Email Marketing Best Practices

Use email marketing automation to deliver personalized value at key points in the customer journey.

According to Hubspot, email marketing produces a 3,800% return on investment, while MarTech indicates that firms sophisticated in email marketing automation achieve 80% more sales at a 33% lower cost. Thus, even with the inundation of emails that people receive on a daily basis, email remains a valuable channel to engage, inform, and inspire your prospective and existing customer base. In order to succeed, you must deliver personalized value at the right time in the customer journey, building to a crescendo with the subject line through to every detail of the header, copy, images, calls to action, and signature line. To facilitate your efforts, we’ve deconstructed the email process in order to give insight into best practices that drive campaign results.

Subject Line: balance being descriptive with brevity in order to drive an informed open

For any email campaign, the subject line is your first opportunity to entice as well as a gate between your audience and the valuable content stored within the body of the email. Because of this, it is important to word the subject line in a way that the audience can process the information quickly while including enough information so as to inform the audience of the benefit they will receive upon open. Click bait that may drive opens can result in consumers feeling frustrated with unmet expectations, resulting in lack of further engagement or even unsubscribes, while verbose lines that overexpress meaning can lose the reader’s attention and fail to drive the intended open behavior in the first place. Factoring in sent, open, click-to-open, and click rates, Marketo finds that 7 word subject lines yield optimal engagement, while Mailchimp recommends using no more than 9 words and 60 characters. Additionally, positioning deals and incentives up front, such as “50% off if you refer a friend” can motivate engagement and increase opens. With whatever strategy you choose, craft the subject line to reduce friction and encourage open with integrity.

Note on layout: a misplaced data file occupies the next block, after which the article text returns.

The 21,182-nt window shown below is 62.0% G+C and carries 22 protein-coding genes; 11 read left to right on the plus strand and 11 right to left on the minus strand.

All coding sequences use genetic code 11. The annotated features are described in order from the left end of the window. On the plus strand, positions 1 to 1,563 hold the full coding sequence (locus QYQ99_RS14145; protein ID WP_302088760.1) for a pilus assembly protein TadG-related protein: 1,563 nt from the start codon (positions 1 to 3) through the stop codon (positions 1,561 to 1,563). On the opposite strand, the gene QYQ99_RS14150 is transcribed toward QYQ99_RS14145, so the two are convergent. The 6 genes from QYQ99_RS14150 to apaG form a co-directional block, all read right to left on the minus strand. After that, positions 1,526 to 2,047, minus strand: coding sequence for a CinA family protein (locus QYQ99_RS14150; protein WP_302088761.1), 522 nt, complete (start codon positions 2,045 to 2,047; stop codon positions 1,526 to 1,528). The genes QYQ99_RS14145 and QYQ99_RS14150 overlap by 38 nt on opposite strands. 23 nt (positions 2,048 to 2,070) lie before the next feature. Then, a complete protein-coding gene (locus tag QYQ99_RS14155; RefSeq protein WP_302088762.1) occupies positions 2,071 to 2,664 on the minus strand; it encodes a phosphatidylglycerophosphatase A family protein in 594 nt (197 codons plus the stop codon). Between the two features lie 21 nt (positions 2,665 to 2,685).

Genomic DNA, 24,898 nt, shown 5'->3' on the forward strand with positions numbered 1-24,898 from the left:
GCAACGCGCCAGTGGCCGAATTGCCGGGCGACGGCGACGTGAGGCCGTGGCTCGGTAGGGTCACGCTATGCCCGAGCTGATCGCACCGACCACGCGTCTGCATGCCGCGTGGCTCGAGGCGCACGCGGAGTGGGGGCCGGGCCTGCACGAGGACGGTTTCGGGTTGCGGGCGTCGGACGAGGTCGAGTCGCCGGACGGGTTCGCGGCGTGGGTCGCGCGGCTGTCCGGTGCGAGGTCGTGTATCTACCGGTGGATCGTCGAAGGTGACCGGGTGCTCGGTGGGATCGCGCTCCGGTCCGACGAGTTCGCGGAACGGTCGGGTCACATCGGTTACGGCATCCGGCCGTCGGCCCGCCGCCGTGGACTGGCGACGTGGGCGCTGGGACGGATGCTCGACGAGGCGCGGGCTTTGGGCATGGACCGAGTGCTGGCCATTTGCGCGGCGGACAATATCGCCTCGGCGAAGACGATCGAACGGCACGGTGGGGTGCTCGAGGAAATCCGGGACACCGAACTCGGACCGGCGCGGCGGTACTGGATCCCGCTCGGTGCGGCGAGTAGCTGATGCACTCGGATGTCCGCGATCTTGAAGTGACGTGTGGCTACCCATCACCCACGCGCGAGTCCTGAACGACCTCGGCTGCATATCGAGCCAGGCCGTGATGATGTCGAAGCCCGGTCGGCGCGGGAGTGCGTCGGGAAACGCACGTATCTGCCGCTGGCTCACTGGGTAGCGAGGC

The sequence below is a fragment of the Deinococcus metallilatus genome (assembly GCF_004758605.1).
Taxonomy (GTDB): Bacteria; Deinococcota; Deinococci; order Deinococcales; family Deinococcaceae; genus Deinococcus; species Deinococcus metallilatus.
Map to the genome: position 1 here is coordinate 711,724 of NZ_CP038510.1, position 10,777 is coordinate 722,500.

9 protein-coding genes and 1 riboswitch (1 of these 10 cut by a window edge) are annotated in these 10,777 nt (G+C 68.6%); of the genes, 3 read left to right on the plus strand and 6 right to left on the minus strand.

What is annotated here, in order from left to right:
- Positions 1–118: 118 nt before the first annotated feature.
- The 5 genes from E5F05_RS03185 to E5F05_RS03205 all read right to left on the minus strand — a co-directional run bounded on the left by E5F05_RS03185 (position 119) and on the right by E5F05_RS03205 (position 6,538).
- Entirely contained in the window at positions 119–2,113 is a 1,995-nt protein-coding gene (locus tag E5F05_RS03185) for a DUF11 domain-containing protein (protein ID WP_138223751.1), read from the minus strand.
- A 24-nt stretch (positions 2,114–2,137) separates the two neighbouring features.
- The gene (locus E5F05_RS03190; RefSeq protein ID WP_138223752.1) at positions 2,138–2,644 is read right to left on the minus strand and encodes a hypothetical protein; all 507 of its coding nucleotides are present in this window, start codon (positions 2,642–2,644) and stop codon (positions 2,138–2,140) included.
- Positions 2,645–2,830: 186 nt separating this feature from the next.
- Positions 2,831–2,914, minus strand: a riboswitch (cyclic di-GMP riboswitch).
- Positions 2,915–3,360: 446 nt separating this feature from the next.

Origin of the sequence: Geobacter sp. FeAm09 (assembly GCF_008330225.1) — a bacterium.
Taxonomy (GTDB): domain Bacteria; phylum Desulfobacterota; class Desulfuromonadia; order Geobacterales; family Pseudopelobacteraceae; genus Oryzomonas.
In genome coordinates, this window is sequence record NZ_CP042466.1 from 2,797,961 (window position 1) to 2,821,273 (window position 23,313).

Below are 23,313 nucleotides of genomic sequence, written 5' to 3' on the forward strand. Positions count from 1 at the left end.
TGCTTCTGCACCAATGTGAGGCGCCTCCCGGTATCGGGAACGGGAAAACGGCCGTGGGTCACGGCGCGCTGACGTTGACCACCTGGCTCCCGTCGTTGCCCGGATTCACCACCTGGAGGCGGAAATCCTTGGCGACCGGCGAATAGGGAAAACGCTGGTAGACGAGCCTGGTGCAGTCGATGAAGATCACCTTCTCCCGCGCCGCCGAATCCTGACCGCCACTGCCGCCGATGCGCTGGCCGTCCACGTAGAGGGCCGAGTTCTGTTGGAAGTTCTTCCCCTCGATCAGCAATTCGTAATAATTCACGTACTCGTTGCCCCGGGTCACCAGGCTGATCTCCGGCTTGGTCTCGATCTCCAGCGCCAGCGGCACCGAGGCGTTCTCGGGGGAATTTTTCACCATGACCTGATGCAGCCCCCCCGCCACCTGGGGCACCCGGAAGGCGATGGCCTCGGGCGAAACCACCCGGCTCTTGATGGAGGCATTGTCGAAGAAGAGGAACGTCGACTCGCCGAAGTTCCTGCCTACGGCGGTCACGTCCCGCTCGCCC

Content: formulate the contents of the email to maintain attention, deliver value, and drive action

Now that you’ve guided the audience member to open the email, the goal of its contents is to cultivate the reader’s interest and inspire specific next steps. With this, the copy should communicate value concisely alongside aesthetically pleasing visuals that aid in transmission of information and processing speed. Multiple, relevant calls to action should be placed conspicuously throughout in order to stimulate desired next steps such as click, call, download, and buy. Constant Contact recommends composing emails with 20 lines of text or less, while Hubspot advocates for positioning the primary message and call to action above the fold to ensure detection. Once you have a draft of the email in its entirety, it’s advantageous to employ a “5 second test” in which a friend or colleague reviews the email in 5 seconds in to discern whether your intended call to action is readily apparent.

Segmentation: segment your audience in order to deliver personalized content at the right time in the customer journey